Lean Team Pro Tip #1: Learn and practice, learn and practice

2018-08-25T20:25:50+00:00Categories: Lean Team Pro Tip|

I shot my first film, 30 Frames A Second, in 5 days. I then spent a few more days writing a script, and edited the doc in 7 days (I’d rented an edit suite and could only afford a week’s worth of time). The movie probably cost me about $9,000 to make, and most of that was my own in-kind contribution of time and gear to the project. I never applied for funding, hired an executive producer, attended a pitch session, or got anywhere near a post-production suite. I then sent the film out to a few film festivals without any real idea of what I was doing. It ended up winning the Best Documentary award at the Chicago Underground Film Festival and at several other fests in the months that followed. It played on Netflix for several years, and is still distributed educationally by Bullfrog Films. I decided that making independent documentaries was what I wanted to do. I was fortunate that I already had several years experience in producing, shooting, recording sound, and editing, skills I’d learned on the job as a TV news cameraman. My work was my practice field. That's the essential point of this first lean team tip: Learn and practice (and learn and practice) as many of the skills of filmmaking as you can. By becoming self-sufficient in planning, producing, writing, shooting, lighting, recording sound, and editing, you'll not only become a better and more well-rounded filmmaker–a lean team filmmaker–you'll also assume full control of your creative vision. You will [...]

Lean Team Pro Tip #2: Eliminate Barriers, Get Close

2018-08-24T17:24:35+00:00Categories: Lean Team Pro Tip|

It seems obvious, doesn’t it? Getting close in documentary filmmaking literally means putting your body and your camera as close to what you’re filming as possible. But it also means getting emotionally close to your subject matter, not just physically close. And it also means staying close to the vision you have for your film, not allowing marketing concerns or outside validators to interfere. In my book I write, “There is a kind of meditative awareness that takes over when I’m shooting close to my subjects, much like that of the skier or climber who focuses only on the physical elements right in front of them. The subject or character guides my eye, and my eye communicates with my hands, which then manage the camera’s iris, shutter speed, zoom, and audio level. I’m always dealing with matters of exposure and composition and focus, but also with how my subject is responding to my presence. I’m deeply aware of them as a human being, and truly grateful they’ve allowed me to be this close to them so I can bring their story to a viewer, to make a connection.” To achieve this closeness, the lean team documentary filmmaker strips their gear and their crew down to its essentials. You can film without lights, tripod, or assistants; you can record sound directly into your camera with only a wireless and a camera-mounted shotgun; you can conduct an interview by asking questions from behind the viewfinder. You can follow your subject anywhere and shadow them without distraction, because you’ve [...]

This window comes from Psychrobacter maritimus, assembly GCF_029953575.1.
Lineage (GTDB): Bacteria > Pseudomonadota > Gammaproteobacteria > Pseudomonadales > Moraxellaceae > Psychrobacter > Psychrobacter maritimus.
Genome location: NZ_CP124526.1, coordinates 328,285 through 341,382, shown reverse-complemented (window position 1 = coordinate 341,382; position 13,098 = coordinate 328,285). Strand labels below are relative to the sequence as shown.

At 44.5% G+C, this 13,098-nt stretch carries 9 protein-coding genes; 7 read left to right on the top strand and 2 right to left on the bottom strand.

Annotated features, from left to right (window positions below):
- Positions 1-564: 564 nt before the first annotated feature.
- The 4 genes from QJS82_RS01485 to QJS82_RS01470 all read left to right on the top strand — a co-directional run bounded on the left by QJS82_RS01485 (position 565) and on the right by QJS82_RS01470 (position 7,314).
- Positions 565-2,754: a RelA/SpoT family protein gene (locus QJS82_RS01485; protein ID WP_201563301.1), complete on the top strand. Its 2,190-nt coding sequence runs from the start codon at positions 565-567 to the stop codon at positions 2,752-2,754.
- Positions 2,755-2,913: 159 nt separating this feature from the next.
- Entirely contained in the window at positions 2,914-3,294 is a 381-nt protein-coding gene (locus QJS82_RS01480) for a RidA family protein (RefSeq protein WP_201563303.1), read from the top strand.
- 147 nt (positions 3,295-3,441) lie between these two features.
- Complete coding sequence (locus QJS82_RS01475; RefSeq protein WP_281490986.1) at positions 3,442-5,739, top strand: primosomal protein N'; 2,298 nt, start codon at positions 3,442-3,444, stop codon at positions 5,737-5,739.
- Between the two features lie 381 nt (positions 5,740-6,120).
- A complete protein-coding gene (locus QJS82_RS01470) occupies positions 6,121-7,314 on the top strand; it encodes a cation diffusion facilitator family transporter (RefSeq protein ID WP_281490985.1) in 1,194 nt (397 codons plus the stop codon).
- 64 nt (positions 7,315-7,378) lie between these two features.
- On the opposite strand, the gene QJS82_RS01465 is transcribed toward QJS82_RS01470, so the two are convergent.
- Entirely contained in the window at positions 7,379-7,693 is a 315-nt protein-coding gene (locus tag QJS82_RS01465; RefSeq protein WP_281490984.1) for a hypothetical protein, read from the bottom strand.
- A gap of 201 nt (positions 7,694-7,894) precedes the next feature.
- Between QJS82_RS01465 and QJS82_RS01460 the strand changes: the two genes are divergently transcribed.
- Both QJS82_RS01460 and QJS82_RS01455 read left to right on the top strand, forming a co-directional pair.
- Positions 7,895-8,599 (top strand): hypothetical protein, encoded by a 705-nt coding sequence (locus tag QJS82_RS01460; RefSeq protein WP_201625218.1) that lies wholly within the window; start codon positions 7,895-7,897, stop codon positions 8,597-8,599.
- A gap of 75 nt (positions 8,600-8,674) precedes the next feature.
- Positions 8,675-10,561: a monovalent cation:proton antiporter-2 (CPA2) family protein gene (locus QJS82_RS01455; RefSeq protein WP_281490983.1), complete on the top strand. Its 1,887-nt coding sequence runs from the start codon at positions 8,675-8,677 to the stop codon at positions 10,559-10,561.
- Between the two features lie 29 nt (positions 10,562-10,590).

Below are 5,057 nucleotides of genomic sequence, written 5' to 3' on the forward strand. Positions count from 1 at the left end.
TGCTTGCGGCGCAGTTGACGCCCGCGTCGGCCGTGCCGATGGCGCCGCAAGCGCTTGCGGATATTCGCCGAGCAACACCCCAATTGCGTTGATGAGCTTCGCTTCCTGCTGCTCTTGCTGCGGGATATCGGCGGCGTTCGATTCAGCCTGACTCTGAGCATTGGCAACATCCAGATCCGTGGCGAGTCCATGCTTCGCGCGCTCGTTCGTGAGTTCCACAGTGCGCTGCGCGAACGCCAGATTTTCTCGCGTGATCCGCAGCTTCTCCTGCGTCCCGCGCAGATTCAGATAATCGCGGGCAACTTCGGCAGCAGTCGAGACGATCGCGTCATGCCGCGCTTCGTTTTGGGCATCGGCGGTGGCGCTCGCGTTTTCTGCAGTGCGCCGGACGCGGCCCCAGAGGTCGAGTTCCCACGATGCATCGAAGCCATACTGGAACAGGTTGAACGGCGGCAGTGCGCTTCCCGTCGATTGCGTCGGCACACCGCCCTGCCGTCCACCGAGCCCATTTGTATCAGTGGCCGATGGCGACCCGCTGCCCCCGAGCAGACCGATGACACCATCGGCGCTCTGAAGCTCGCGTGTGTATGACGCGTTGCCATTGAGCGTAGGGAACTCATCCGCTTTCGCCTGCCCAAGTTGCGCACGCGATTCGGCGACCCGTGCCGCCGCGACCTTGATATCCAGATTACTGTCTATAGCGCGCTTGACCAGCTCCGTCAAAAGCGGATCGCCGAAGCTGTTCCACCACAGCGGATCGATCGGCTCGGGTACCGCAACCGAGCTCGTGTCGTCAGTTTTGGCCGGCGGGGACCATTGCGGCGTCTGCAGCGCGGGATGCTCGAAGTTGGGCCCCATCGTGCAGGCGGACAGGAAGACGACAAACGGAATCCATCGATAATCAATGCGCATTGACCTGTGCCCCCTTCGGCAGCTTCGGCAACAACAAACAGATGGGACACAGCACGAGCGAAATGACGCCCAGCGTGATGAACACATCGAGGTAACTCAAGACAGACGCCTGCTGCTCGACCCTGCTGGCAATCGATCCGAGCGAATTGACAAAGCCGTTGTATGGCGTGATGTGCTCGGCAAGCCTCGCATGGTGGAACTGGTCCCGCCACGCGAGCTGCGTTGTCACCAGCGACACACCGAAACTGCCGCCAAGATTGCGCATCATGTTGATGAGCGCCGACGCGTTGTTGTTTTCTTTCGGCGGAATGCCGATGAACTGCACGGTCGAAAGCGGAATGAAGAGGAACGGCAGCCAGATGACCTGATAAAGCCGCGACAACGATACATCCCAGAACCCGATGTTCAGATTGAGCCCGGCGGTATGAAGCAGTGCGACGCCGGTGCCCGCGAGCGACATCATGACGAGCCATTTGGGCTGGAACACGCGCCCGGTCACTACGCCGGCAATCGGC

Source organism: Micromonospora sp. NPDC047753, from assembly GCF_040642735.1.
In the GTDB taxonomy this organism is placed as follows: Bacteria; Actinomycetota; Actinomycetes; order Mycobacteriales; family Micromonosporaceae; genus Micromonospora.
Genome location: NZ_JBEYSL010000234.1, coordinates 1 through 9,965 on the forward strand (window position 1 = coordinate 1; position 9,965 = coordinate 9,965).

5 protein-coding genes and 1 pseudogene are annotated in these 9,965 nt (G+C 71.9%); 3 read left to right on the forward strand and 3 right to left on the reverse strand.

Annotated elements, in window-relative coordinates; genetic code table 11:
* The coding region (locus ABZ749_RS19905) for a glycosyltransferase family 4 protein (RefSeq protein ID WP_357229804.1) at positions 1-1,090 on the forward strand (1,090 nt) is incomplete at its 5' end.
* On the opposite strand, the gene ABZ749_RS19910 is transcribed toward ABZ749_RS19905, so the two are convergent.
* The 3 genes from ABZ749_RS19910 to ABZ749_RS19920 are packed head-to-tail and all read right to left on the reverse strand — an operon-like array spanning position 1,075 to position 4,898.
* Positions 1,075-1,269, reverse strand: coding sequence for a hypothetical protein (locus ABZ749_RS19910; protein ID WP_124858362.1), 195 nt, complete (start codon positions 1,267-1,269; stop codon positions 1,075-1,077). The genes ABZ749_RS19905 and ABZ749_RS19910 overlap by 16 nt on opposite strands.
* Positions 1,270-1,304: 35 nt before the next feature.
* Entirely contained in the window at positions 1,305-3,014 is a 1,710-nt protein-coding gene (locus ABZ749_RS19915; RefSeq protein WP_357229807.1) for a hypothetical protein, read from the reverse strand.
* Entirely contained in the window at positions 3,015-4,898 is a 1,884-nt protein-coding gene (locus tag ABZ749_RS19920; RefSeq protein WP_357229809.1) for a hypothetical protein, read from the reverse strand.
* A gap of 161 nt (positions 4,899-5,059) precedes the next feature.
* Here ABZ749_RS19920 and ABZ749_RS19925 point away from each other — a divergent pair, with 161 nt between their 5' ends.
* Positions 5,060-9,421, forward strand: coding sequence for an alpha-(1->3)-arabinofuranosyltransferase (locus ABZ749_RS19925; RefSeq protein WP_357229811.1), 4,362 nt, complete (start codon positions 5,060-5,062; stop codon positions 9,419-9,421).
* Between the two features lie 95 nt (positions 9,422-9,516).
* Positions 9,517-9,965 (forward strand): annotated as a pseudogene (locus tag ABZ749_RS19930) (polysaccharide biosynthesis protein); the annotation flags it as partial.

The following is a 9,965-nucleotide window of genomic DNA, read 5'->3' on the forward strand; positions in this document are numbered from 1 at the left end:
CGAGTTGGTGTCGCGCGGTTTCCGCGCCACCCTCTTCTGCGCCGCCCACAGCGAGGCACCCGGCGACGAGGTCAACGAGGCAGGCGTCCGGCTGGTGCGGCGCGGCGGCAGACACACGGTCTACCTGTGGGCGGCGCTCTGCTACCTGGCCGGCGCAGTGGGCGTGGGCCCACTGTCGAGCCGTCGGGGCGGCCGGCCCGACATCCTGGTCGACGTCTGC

Lean Team Pro Tip #3: Visualize Your Film

2018-08-24T17:26:09+00:00Categories: Lean Team Pro Tip|

First you'll visualize the kind of film you want to make, and then you'll be tempted to define it. Where does it fit within the myriad of sub-genres of the documentary form? There are environmental docs, investigative docs, celebrity docs, and social justice docs. There are docs about musicians, designers, and inventors. There are biographies and hagiographies. Docs about athletes and animals, money and mountain climbing. Concert docs, event docs, eco docs and hybrids.There are first-person films and films about politics. Observational ethnographies and observational anthropologies. Art films, experimental films, abstract and obtuse films. Many of these categories come with a lot of built-in contingencies that dictate the equipment you will use, the size of your crew, the amount of money you’ll need, the time it will take to raise that money, shoot your material, sift through it, and edit it. Even your film festival and distribution options will depend on the style and approach you take. In my book, Get Close: Lean Team Documentary Filmmaking, I write that “I always evaluate my idea based on the lean team documentary filmmaking, or LTDF, model. The first question I ask is, ‘Can I get close to my characters or subject matter?’ If the answer is no, then I don’t make the film." If the answer is yes, then I ask another question: ‘What kind of film do I want to make?’” I always keep my goals as a lean team documentary filmmaker front and center when asking that question. If I can’t make my film as a one-person [...]